While subtle, the Chinese emphasis on their over-arching political ideology as "socialism" versus the Western emphasis on "democracy" is a reminder to those in the West that China's political systems are still thoroughly collectivist in their design and objective.
Looking beyond China's shores
But what of China's foreign policy? How does its publicized desire for "peaceful development" influence the nation's relationship with the rest of the world?
Much of the white paper reads as a boilerplate on the matter, with statements such as "China should develop itself through upholding world peace and contribute to world peace through its own development ... it should work together with other countries to build a harmonious world of durable peace and common prosperity".
China is deeply aware that as a country it is "becoming increasingly interdependent with other countries" and as such, its economic growth (and social stability) are reliant on an ongoing ability to access the world's markets. But woven throughout the white paper is the constant theme of "stability", seen equally in matters domestic and foreign.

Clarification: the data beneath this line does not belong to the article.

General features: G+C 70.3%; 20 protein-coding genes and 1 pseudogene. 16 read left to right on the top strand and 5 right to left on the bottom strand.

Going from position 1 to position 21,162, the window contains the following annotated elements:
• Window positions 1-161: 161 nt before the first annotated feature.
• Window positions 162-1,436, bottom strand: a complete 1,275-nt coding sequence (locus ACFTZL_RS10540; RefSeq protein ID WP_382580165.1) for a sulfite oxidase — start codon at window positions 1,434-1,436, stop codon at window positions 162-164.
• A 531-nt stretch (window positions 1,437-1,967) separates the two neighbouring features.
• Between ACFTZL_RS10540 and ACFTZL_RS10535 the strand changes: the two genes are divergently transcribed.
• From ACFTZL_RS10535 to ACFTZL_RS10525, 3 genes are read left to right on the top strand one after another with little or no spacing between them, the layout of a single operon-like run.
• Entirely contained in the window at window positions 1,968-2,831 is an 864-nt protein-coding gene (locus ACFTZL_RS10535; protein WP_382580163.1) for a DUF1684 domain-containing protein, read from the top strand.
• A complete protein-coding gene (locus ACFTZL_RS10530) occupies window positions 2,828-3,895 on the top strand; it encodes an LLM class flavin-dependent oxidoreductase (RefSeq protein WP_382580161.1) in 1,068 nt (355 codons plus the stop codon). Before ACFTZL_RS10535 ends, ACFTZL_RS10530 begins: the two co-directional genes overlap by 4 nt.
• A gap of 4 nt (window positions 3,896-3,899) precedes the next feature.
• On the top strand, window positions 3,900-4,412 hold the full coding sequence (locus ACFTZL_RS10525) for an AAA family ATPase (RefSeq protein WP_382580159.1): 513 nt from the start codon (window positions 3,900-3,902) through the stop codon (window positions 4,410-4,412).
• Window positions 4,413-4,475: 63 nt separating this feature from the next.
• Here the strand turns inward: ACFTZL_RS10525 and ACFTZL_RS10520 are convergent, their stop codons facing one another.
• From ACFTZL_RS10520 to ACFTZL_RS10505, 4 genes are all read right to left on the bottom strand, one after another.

As a consequence of this realization, China's peaceful development means that it must "build a framework in which its relations with other major countries are generally stable and mutually beneficial and develop in a balanced way".
Even on the foreign policy front, the paper affirms that China's priorities are highly ordered around domestic stability. As even China's greatest advocates acknowledge, domestic stability exists to ensure the political stability of the party. Westerners therefore would do well to remember that whatever their own interests in seeing China evolve, nothing the West can offer as incentives will come close to matching the urgency and priority the party gives to its own domestic stability.
In this sense, China's view of foreign investment and of the role foreign businesses operating in China is that foreign interests are to be guarded only so long as they serve to ensure China's domestic stability. The white paper taps a slow, steady drumbeat that to be in China means living with the priority Beijing will continue to place on its own political viability, which it believes is a function of economic growth and social stability.